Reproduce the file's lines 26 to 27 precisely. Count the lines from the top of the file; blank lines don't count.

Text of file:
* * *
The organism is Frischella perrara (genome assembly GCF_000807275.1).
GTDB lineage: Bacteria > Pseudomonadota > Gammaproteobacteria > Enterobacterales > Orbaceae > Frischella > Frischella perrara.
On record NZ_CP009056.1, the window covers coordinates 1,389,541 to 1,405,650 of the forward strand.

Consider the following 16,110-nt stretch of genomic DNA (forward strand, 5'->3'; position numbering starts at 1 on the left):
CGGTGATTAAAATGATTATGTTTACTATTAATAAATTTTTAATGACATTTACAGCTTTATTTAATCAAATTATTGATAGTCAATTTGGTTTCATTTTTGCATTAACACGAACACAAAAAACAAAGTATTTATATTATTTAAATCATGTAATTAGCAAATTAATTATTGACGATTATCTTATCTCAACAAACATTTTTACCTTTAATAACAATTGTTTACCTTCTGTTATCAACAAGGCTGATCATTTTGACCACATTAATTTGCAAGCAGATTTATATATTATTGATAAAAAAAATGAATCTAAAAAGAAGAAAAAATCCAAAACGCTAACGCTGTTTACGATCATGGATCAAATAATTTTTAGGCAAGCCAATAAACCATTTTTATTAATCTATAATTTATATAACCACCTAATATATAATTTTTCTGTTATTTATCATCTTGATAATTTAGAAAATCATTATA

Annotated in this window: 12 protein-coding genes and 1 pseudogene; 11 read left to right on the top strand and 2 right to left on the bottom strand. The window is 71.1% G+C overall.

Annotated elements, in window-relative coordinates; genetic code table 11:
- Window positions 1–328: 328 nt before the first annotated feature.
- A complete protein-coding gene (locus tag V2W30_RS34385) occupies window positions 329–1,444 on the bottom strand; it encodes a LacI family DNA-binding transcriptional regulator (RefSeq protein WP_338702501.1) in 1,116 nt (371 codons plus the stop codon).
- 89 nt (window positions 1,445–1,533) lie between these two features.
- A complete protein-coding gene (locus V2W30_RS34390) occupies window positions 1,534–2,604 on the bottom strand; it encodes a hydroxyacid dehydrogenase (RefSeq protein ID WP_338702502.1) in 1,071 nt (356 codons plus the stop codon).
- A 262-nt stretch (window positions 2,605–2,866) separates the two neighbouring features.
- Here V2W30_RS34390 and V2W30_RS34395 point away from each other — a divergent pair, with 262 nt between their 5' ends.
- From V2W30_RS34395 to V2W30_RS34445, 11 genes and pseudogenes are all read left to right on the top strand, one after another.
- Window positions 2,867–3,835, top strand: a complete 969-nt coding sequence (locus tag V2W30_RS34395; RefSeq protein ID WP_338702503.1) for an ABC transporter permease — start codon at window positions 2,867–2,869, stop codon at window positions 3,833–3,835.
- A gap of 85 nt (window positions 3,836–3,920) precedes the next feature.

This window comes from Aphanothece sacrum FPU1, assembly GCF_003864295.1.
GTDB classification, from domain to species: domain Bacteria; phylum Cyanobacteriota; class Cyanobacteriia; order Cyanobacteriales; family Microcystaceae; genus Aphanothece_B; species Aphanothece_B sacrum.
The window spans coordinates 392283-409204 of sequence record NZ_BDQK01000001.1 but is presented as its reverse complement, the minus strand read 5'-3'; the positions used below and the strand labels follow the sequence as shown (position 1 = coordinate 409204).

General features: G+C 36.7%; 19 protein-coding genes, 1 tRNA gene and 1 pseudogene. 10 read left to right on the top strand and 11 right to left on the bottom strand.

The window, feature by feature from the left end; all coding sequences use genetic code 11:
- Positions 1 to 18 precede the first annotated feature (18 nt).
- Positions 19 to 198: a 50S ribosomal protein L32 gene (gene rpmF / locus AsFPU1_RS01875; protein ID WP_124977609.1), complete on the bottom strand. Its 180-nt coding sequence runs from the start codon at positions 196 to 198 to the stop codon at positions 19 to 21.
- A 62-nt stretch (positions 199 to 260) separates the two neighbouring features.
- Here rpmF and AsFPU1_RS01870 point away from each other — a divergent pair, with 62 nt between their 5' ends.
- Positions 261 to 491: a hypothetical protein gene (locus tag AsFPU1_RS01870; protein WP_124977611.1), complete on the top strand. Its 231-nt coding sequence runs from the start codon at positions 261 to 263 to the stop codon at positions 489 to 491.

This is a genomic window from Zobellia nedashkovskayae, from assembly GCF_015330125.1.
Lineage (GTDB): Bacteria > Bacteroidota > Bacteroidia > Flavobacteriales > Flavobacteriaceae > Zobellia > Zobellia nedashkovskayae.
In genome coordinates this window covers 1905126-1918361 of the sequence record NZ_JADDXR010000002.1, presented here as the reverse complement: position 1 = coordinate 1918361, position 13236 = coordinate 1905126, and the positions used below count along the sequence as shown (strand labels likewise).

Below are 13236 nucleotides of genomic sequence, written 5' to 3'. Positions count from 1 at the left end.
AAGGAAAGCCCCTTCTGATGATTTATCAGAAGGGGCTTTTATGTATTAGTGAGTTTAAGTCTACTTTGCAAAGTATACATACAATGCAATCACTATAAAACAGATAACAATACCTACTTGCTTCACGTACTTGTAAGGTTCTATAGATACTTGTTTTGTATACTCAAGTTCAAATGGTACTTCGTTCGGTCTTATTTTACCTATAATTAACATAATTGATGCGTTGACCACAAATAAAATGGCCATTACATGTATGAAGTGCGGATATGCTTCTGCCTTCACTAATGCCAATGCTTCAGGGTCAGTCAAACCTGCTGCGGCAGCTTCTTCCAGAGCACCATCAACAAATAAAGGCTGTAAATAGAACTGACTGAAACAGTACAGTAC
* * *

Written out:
- Positions 261 to 491: a hypothetical protein gene (locus tag AsFPU1_RS01870; protein WP_124977611.1), complete on the top strand. Its 231-nt coding sequence runs from the start codon at positions 261 to 263 to the stop codon at positions 489 to 491.

This is a genomic window from Zobellia nedashkovskayae, from assembly GCF_015330125.1.